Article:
Premier League clubs will return to training on Tuesday after agreeing to allow "small group" sessions to begin, with a possible return to normal 'contact' training next week.
The league held a conference call for all 20 clubs on Monday where the move was given unanimous backing but there remains no firm date for the season to resume. Another meeting is scheduled for early next week when the league will decide on whether to move to the second phase which allows for training involving contact.
It is the first move in the league's 'Project Restart' plans to resume play in the league, which has not held a game since March 9 due to the novel coronavirus pandemic.
The league has set June 12 as a tentative date for a restart of action but chief executive Richard Masters said they were aware they would need to be flexible.
“We have been focused on this staging post, it’s not a firm commitment, for June 12. What we are able to do today is basically to move forward on small group training," Masters told reporters on a conference call. “Next week we are going to be discussing full contact training protocols.
"Once you know when you can start full contact training, and we've had a proper discussion with clubs about how much is required to create the fitness levels before they can start playing, we are then in a position to be able to confirm when the season start is. What we don’t want to do is continually move that start date so we haven’t changed it. We need to be flexible and acknowledge we are in a step-by-step process.”
Failure to resume the season could cost the league around $913.80 million in lost revenue from broadcasters according to British media estimates. Some reports said clubs could lose out even if the league restarts should broadcasters demand a $400 million rebate.
The Government last week opened the door for the return of elite sport, but several hurdles remain before the Premier League can resume behind closed doors with the aim of completing the remaining 92 matches of the season.
Some players have expressed concern about the health risks involved in a return to play but Masters said the league had done its best to create a safe environment through consulting with government and health experts.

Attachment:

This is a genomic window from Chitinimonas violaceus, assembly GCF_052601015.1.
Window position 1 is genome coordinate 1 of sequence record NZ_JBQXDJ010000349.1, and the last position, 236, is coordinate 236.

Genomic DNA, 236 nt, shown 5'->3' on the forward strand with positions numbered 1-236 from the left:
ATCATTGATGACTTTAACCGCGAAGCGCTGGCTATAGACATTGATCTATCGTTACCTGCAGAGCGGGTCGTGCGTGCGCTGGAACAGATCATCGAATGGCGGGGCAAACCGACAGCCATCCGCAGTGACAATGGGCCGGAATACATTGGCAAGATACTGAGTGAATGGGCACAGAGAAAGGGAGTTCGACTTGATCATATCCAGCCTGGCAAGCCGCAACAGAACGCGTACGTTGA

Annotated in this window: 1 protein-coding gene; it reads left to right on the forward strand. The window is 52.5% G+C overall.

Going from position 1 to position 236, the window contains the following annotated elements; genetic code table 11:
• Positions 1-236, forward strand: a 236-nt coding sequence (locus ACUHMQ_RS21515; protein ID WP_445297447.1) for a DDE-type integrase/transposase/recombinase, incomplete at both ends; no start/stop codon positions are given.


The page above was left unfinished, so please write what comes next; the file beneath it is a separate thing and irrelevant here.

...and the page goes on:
"Clearly we cannot de-risk the entire thing. But I think what we have created is an extremely safe environment that is the first stage of a return to training. So hopefully we have reassured all players and managers on that basis," he said, adding there would be further consultations ahead of each stage.
Some managers, such as Newcastle United's Steve Bruce, have expressed concern about whether there will be enough time for players to get match-fit before the league resumes.
Mark Gillett, the Premier League's medical advisor, said they were aware of the need for preparation time.
“Safety is the key thing running through all the measures we’re putting in place. I spend a lot of my time in club football, so I do understand the need for football-specific training," he said. "We will do everything possible to try and ensure that clubs get enough time to try and prepare in the best way possible, to keep them safe during games."
Clubs will have been encouraged by the return of the Bundesliga at the weekend — the first major soccer league in the world to resume after the lockdown.
The prospect of clubs playing their remaining matches at neutral venues has receded with more than half speaking out against such a proposal.
Safety measures for group training are expected to include tents where temperature checks will be conducted, strict hygiene criteria, no canteens and no showers. A maximum of five players will be allowed per pitch with tackling forbidden. Players will be tested twice a week and are being asked to provide written approval that they have received and understood the club’s COVID-19 policy.